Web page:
Amazon is big, but it’s not omnipotent, and new reports this morning show that one of America’s most beloved brands still has to contend with some amount of internal competition.
Reports from Business Insider show that with a market capitalization nearing $1 trillion, Amazon has nevertheless received a trimmed market share rating from observer eMarketer which downgraded Amazon’s percentage of 2019 e-commerce sales from 47% to 37.7%.
The competition, though, is coming from a rather strange place – not from any outside platform competition, but from Amazon’s third-party sellers – parties using the platform to market new, used, collectible or refurbished goods.
In an intern a letter to shareholders, Jeff Bezos recently said that 58% of the merchandise sold on Amazon comes from third-party sellers and proclaimed that “third-party sellers are kicking our first party butt.”
Analysts point out that if there’s a silver lining to this news, it’s that Amazon could conceivably use that lower market share to downplay its market dominance as U.S. regulators get ready for an antitrust probe into the tech sector.
“The House Judiciary Committee unveiled a sweeping “top-to-bottom’ review of unnamed tech companies late Monday, the first such probe by Congressional lawmakers, as reports of a dual effort from the DoJ and the Federal Trade Commission to tackle the perceived dominance and potential abuses of tech giants such as Apple , Facebook , Alphabet and Amazon,” wrote Martin Baccardax at MSN.com June 4, quoting U.S. Antitrust Subcommittee chair David Cicilline (D- RI):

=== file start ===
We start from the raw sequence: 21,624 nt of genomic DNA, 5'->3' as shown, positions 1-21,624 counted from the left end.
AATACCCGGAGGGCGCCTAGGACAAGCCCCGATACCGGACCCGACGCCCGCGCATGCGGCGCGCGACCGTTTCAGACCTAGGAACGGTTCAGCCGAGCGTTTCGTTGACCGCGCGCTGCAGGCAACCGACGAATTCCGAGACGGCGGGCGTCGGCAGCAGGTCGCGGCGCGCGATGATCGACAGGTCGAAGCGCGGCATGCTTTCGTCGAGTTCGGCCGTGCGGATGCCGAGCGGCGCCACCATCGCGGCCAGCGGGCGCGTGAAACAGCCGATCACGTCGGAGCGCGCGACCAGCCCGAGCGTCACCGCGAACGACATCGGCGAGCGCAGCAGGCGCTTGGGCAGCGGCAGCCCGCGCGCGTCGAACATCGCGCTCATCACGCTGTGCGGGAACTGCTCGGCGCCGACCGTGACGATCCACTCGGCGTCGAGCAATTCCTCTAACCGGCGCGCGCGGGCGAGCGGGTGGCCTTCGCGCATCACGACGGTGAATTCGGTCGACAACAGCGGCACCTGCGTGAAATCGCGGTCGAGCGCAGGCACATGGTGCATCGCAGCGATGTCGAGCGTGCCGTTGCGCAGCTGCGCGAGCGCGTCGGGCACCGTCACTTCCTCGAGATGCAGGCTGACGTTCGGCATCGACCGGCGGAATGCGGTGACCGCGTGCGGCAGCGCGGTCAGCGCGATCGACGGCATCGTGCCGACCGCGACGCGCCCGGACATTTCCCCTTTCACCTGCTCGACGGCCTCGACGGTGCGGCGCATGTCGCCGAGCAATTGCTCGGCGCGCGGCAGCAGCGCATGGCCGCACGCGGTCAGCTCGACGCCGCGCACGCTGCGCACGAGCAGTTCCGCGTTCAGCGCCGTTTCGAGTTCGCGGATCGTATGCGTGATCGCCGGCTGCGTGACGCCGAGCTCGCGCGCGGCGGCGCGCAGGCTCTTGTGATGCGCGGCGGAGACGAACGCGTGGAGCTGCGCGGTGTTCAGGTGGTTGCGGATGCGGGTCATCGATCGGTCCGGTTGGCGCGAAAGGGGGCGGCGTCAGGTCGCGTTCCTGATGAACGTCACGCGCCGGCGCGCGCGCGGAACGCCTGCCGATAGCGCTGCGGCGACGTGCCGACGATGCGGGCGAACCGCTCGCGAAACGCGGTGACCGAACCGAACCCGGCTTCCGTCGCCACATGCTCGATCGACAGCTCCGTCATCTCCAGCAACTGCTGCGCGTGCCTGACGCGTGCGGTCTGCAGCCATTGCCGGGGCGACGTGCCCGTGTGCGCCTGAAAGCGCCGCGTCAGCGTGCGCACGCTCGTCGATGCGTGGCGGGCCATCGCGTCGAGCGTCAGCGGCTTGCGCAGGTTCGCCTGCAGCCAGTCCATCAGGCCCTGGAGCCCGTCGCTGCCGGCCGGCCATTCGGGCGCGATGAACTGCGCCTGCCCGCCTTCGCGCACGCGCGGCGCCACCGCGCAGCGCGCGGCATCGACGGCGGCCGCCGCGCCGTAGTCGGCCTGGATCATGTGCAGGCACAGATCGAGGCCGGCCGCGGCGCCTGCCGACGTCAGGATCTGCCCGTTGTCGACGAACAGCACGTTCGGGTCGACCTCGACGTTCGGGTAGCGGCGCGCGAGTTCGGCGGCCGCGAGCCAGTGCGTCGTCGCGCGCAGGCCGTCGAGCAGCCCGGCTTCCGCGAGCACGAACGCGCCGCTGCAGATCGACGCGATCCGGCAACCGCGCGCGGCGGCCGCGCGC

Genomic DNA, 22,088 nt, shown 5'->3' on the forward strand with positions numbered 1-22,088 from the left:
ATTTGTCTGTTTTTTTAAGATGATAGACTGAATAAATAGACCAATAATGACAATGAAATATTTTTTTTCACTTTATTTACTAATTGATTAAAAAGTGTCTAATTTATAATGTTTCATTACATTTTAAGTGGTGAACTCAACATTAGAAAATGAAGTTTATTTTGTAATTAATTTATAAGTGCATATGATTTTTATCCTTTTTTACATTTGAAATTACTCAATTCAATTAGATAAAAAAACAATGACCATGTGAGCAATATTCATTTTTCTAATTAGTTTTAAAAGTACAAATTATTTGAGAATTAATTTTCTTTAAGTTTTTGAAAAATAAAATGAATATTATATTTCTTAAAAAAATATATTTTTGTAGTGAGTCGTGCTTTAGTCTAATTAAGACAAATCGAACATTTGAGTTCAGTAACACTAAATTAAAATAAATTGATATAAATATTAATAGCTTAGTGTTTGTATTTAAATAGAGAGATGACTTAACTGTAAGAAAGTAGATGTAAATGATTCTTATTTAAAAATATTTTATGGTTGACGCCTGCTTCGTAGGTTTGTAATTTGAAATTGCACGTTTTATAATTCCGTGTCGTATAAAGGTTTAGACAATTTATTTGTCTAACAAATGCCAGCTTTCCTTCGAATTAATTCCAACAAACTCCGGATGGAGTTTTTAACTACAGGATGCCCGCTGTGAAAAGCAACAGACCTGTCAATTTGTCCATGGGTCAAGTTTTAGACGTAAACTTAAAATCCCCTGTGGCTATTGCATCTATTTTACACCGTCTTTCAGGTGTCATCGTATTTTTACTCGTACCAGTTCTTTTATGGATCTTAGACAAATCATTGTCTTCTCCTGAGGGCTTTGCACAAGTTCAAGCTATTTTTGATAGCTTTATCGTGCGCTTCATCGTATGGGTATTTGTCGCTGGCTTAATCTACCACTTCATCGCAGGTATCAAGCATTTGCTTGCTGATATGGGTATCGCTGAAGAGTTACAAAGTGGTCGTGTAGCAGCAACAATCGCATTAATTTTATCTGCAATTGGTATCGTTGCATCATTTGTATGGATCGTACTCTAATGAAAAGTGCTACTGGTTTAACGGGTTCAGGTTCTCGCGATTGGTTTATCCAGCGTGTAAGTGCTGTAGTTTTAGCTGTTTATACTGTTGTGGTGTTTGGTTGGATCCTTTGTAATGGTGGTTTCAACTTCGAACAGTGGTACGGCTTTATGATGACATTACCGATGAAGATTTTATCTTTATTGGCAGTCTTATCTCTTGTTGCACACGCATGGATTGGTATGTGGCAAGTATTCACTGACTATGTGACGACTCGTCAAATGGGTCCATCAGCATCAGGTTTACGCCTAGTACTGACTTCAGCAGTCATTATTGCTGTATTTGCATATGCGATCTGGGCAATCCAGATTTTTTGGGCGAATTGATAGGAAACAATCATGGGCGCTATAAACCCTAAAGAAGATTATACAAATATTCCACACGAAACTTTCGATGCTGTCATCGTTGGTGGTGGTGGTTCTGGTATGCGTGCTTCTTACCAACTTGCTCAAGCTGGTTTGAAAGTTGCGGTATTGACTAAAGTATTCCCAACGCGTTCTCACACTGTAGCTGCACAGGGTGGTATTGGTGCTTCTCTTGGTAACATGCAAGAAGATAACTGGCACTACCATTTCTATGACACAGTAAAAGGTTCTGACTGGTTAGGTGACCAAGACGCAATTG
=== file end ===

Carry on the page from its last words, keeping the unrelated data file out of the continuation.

“The growth of monopoly power across our economy is one of the most pressing economic and political challenges we face today…market power in digital markets presents a whole new set of dangers.”
Changes in Amazon’s reporting can move markets in a big way. Any retail plays benefit from close due diligence of how e-commerce stores are cutting market share from brick and mortar businesses – and who’s collecting those dollars.